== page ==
Unless you are paying cash for the purchase of a property, it is important to get pre-approved with a lender prior to starting the home search. A simple pre-approval gives many advantages, such as:
Plus, there is no obligation to go with that lender so you really have nothing to lose.
Mobile Mortgage Specialist
Mortgage Development Manager
Home Financing Advisor
Mark A. Barbieri
Mortgage: A personal loan used to purchase a property. You pledge the property being purchased as security for the loan.
Down payment: The portion of the purchase price that you pay initially as a lump sum; the rest is financed by your financial institution. A down payment is generally between 5 - 20% of the purchase price.
Principal: The amount of your loan.
Interest: This is added to the amount you have borrowed to compensate the lender for the use of their money. Your mortgage is repaid in regular payments which are applied toward the principal and interest.
Term: The number of months or years the mortgage contract covers (typically six months to five years), during which you pay a specified interest rate.
Amortization: The number of years it will take to repay the mortgage in full. (This is usually longer than the term of the mortgage.) For instance, you may have a five-year term amortized over 25 years.
Equity: The difference between the value of your property and the amount you still owe on the mortgage.
Conventional mortgage: Offered to buyers who make a down payment of 20% or more of the appraised value or purchase price.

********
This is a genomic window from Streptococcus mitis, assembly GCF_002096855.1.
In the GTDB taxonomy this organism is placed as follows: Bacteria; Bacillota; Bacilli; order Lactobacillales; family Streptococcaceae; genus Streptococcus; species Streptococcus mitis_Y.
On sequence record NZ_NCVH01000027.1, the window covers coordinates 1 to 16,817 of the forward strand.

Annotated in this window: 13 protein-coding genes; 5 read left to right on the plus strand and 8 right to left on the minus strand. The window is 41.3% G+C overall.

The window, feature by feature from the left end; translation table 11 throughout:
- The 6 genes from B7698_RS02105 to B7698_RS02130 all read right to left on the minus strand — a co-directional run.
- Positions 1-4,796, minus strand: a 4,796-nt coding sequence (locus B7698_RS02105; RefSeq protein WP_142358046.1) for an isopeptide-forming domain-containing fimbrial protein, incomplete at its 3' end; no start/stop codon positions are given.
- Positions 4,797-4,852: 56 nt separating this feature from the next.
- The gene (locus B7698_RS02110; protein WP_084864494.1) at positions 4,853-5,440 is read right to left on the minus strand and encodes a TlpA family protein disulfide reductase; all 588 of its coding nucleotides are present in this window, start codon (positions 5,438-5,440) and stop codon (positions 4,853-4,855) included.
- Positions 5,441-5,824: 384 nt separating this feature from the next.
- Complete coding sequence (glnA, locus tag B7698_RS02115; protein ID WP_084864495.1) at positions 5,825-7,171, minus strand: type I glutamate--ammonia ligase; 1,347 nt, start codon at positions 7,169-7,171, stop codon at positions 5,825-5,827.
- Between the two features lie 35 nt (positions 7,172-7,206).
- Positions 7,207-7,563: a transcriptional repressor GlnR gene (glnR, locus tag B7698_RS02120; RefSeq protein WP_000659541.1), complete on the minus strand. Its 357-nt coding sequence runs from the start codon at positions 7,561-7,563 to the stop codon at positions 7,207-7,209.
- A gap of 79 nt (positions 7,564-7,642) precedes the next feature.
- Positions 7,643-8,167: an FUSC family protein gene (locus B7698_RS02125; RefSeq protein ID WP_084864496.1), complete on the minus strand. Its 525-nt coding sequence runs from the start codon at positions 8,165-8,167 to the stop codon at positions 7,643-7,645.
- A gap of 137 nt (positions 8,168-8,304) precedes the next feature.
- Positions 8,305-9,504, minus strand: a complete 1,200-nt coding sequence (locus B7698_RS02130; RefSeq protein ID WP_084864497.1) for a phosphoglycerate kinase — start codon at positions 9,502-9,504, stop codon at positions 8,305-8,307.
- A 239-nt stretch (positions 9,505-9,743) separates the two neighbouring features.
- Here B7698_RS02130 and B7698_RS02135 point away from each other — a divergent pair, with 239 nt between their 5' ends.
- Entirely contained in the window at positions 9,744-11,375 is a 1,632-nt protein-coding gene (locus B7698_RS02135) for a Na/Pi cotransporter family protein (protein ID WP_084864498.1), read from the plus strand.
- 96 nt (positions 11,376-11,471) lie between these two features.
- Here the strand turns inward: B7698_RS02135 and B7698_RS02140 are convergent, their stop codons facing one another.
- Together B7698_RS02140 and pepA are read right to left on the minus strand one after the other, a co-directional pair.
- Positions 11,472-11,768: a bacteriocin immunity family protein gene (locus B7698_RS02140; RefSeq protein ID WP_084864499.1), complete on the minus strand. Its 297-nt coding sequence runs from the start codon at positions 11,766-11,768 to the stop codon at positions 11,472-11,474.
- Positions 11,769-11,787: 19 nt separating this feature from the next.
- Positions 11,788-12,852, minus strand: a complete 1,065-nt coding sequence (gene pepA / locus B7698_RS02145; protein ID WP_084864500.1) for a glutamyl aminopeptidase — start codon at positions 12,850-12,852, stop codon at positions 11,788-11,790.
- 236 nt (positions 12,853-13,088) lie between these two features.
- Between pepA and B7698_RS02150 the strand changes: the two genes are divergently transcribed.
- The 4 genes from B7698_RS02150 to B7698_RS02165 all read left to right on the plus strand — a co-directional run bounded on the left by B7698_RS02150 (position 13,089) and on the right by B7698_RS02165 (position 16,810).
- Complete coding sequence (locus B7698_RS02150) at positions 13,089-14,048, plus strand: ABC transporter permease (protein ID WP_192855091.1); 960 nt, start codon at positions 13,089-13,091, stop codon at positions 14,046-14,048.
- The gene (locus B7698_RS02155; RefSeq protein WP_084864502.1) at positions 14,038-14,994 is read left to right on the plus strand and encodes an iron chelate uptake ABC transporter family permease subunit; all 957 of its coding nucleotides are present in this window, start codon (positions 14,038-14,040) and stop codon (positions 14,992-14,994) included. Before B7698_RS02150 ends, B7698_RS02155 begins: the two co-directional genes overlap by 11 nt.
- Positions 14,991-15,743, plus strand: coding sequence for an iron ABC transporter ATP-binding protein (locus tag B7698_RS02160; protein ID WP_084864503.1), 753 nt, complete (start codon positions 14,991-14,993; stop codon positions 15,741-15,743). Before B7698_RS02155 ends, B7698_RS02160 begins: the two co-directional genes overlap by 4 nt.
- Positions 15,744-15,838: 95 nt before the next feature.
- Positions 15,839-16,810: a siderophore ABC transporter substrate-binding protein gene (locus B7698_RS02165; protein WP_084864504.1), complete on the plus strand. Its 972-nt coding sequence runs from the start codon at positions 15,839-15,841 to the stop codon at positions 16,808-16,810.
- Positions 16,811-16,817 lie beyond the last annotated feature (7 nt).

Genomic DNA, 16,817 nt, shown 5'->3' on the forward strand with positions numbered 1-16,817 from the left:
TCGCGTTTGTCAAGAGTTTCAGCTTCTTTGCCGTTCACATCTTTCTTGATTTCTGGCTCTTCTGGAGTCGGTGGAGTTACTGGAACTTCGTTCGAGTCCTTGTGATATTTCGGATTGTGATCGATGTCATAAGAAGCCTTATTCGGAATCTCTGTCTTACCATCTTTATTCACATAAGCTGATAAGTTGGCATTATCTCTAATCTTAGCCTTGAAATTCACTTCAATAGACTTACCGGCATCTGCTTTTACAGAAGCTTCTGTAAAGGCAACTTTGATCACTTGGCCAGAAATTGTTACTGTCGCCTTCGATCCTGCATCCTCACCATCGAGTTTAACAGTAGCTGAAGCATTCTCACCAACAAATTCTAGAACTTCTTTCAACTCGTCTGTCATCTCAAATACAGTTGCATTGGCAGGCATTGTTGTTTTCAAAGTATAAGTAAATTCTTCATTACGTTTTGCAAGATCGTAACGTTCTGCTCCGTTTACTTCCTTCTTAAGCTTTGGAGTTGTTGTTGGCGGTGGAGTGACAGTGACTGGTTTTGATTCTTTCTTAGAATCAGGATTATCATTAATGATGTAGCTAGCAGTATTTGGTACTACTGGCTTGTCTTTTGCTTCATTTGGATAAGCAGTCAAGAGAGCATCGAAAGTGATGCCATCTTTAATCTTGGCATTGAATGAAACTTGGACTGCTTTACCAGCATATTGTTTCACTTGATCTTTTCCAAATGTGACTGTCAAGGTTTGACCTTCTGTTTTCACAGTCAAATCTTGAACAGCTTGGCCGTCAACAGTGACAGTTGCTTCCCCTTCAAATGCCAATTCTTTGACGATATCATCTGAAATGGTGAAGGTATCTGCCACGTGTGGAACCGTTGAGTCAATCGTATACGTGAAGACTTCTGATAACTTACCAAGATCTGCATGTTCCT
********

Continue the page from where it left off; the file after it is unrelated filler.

Insured mortgage: Offered to buyers with a down payment of less than 20%. This type of loan must be insured against default by the federal government through an approved private insurer (the lender arranges this). The borrower pays a one-time insurance premium to the insurer. The premium is usually added to the principal amount of the mortgage. If you default on your mortgage, the lender is paid by the insurer.
Fixed rate mortgage: The interest rate for a fixed rate mortgage is locked in for the full term of the mortgage. Payments are set in advance for the term, providing you with the security of knowing precisely how much your payments will be throughout the entire term.
Variable rate mortgage: Payments are set for the term, even though interest rates may fluctuate during that time. If interest rates go down, more of the payment is applied to reduce the principal; if rates go up, more of the payment is applied to payment of interest.
Open mortgage: Gives you the flexibility to make unlimited pre-payments or lock into a fixed term at any time. This loan’s interest rate changes periodically, and is tied to the prime rate. This type of mortgage is popular when interest rates are expected to fall or remain stable.
Closed mortgage: Mortgage that cannot be prepaid, renegotiated, or refinanced before the end of the term without paying a prepayment charge.